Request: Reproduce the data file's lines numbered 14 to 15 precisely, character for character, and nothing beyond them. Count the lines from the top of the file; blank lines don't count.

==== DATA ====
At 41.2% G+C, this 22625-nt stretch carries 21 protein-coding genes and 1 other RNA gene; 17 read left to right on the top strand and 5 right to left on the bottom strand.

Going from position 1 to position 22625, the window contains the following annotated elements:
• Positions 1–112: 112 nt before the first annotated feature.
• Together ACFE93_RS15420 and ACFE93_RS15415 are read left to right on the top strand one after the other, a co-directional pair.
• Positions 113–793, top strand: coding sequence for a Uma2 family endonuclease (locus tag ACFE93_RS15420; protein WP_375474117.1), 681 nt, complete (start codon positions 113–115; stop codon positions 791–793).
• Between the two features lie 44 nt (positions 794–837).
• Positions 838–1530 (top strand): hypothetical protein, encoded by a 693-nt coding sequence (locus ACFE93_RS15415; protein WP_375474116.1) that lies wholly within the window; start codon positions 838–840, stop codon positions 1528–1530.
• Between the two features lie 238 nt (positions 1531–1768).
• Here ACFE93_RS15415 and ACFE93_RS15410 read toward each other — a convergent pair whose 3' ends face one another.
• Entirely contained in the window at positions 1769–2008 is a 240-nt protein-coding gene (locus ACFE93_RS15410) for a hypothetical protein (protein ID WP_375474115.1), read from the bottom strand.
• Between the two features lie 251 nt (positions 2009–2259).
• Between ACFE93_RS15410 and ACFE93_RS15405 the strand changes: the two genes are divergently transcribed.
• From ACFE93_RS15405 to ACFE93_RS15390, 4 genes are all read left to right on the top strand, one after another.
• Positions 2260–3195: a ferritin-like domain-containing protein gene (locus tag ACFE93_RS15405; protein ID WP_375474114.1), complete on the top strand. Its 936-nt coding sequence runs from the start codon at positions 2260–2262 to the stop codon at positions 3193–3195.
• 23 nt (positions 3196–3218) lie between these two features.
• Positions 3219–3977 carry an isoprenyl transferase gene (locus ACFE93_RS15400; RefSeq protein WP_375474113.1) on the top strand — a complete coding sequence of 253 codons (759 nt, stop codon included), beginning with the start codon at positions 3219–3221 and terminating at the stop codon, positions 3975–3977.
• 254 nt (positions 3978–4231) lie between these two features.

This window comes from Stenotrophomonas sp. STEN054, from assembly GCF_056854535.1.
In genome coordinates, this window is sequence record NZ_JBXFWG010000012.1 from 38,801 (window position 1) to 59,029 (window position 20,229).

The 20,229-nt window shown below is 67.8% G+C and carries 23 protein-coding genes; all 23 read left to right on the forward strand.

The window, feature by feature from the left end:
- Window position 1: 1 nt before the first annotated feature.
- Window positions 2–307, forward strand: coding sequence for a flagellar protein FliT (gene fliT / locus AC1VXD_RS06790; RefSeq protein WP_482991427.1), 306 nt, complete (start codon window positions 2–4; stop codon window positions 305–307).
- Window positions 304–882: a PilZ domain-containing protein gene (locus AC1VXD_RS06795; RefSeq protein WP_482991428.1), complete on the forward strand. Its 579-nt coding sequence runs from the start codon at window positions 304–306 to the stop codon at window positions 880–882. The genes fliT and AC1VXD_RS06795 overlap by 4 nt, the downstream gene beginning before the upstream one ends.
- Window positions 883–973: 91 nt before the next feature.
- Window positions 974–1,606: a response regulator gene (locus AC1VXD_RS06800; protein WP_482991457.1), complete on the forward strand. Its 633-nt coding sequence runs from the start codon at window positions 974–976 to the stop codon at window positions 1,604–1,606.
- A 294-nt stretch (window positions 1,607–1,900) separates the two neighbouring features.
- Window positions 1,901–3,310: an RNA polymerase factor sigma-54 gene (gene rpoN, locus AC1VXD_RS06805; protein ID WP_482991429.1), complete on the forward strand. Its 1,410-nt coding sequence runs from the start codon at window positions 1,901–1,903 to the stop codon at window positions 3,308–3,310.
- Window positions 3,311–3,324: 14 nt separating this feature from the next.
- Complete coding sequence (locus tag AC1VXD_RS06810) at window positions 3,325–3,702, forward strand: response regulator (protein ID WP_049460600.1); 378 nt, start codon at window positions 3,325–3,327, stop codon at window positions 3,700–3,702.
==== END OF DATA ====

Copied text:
• Positions 2260–3195: a ferritin-like domain-containing protein gene (locus tag ACFE93_RS15405; protein ID WP_375474114.1), complete on the top strand. Its 936-nt coding sequence runs from the start codon at positions 2260–2262 to the stop codon at positions 3193–3195.
• 23 nt (positions 3196–3218) lie between these two features.